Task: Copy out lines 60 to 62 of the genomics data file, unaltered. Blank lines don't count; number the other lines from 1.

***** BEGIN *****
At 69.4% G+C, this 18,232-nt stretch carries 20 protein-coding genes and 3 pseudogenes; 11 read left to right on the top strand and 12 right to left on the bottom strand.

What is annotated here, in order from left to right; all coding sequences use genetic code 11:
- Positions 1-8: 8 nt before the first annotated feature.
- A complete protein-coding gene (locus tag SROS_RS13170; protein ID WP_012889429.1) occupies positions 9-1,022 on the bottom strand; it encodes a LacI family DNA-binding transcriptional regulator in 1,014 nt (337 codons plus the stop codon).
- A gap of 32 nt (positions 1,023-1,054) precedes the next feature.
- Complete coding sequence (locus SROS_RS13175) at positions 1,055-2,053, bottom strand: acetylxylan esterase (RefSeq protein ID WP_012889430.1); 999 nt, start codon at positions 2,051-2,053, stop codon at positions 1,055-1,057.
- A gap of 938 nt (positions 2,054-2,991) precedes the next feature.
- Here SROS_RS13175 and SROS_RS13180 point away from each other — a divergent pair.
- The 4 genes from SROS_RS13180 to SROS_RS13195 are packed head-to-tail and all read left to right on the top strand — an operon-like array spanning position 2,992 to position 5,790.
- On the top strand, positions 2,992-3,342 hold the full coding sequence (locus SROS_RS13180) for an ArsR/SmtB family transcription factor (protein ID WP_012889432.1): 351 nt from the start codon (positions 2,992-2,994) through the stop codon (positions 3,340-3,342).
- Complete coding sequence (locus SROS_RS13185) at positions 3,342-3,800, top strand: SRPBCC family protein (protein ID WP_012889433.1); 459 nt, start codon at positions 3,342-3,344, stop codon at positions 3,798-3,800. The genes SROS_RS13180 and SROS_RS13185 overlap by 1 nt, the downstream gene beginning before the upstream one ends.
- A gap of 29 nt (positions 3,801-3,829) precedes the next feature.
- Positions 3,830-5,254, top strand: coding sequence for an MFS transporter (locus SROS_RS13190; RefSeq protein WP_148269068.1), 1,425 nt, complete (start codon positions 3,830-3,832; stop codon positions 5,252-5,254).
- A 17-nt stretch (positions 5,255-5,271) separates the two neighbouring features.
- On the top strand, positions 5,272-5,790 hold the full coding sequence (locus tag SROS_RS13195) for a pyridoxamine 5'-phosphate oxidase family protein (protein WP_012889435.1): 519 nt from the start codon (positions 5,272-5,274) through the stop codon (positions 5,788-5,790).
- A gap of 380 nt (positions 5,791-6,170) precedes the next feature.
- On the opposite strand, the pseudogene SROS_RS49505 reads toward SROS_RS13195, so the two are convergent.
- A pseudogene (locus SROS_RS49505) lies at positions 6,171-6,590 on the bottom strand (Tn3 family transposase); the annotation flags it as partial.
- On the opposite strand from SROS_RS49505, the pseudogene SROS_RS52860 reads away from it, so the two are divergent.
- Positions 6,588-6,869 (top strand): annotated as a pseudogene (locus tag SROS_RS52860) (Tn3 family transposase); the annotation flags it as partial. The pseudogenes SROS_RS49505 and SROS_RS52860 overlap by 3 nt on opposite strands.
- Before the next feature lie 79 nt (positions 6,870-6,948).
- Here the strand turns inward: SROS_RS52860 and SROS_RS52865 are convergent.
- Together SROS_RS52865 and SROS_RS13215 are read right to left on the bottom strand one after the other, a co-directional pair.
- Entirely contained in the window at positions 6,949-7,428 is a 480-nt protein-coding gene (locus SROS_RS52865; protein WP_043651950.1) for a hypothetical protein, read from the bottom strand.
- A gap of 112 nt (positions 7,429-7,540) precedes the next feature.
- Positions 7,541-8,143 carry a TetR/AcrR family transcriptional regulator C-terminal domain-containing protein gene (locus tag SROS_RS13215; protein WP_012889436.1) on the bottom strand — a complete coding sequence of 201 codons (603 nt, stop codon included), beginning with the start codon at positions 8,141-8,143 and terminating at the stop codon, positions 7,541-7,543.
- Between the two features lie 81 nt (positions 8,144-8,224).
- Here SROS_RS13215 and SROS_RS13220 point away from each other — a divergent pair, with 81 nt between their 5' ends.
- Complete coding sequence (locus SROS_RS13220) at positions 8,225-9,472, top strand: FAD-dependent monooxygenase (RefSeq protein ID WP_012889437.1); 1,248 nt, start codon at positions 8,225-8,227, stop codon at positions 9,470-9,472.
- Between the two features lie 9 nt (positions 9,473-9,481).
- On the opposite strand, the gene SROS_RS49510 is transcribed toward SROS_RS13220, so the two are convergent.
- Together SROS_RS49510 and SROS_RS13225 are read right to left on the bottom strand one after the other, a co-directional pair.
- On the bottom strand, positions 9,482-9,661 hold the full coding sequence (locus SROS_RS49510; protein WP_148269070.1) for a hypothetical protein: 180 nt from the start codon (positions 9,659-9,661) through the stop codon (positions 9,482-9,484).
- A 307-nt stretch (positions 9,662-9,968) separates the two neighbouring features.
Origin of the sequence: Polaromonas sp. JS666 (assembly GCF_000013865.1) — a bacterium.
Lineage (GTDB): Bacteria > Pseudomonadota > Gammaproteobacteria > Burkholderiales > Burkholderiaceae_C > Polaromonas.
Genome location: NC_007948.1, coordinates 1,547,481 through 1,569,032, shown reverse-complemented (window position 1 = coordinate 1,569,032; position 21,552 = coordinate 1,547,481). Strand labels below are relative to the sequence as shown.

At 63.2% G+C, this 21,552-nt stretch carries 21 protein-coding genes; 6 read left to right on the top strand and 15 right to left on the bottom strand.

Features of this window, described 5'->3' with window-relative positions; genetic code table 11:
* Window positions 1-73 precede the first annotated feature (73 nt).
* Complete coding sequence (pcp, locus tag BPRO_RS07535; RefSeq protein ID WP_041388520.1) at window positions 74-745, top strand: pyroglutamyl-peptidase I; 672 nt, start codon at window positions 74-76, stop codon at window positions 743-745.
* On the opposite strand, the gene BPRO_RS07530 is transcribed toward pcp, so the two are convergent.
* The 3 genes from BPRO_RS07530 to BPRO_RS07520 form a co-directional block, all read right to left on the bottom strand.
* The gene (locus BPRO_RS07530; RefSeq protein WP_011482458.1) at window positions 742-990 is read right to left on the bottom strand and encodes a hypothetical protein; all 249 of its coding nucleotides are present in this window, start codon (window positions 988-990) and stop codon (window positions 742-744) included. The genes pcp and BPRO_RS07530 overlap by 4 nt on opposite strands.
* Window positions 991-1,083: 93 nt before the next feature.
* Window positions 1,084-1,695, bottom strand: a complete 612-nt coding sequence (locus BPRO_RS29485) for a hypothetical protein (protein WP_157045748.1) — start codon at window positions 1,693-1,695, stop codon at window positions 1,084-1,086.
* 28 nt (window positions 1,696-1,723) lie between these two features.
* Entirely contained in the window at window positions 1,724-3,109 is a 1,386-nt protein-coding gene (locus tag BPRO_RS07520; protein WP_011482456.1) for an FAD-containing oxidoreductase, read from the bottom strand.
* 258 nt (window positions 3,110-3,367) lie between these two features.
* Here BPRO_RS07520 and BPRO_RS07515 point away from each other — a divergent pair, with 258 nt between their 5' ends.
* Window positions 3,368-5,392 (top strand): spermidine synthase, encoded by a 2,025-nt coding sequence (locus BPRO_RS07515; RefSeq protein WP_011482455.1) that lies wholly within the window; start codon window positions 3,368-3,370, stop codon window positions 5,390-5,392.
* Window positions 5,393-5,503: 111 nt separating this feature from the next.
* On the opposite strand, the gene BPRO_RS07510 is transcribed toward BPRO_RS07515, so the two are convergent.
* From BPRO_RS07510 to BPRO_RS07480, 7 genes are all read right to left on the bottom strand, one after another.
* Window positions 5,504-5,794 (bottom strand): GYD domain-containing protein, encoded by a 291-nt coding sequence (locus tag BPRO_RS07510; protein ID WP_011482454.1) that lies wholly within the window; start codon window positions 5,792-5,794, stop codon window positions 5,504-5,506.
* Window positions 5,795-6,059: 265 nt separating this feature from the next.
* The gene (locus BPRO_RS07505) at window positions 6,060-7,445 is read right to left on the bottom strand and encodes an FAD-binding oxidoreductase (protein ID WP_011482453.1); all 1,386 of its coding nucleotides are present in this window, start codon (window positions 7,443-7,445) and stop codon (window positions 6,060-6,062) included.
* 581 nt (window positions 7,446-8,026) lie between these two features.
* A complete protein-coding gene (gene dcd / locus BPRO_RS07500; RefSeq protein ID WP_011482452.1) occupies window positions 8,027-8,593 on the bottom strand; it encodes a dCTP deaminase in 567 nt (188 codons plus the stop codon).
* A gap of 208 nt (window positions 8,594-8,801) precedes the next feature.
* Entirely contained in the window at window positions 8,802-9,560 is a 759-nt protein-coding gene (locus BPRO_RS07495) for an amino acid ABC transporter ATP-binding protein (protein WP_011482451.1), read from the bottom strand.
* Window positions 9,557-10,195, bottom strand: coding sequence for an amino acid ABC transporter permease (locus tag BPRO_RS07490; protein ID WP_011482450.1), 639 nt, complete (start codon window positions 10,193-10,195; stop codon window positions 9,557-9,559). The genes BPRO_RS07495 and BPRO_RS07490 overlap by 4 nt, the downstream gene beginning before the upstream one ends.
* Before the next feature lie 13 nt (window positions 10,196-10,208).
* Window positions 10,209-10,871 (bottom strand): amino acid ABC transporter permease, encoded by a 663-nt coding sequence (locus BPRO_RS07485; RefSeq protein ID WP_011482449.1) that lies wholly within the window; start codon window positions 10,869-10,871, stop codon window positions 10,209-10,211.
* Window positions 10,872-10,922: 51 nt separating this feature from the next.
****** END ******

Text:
* A gap of 208 nt (window positions 8,594-8,801) precedes the next feature.
* Entirely contained in the window at window positions 8,802-9,560 is a 759-nt protein-coding gene (locus BPRO_RS07495) for an amino acid ABC transporter ATP-binding protein (protein WP_011482451.1), read from the bottom strand.
* Window positions 9,557-10,195, bottom strand: coding sequence for an amino acid ABC transporter permease (locus tag BPRO_RS07490; protein ID WP_011482450.1), 639 nt, complete (start codon window positions 10,193-10,195; stop codon window positions 9,557-9,559). The genes BPRO_RS07495 and BPRO_RS07490 overlap by 4 nt, the downstream gene beginning before the upstream one ends.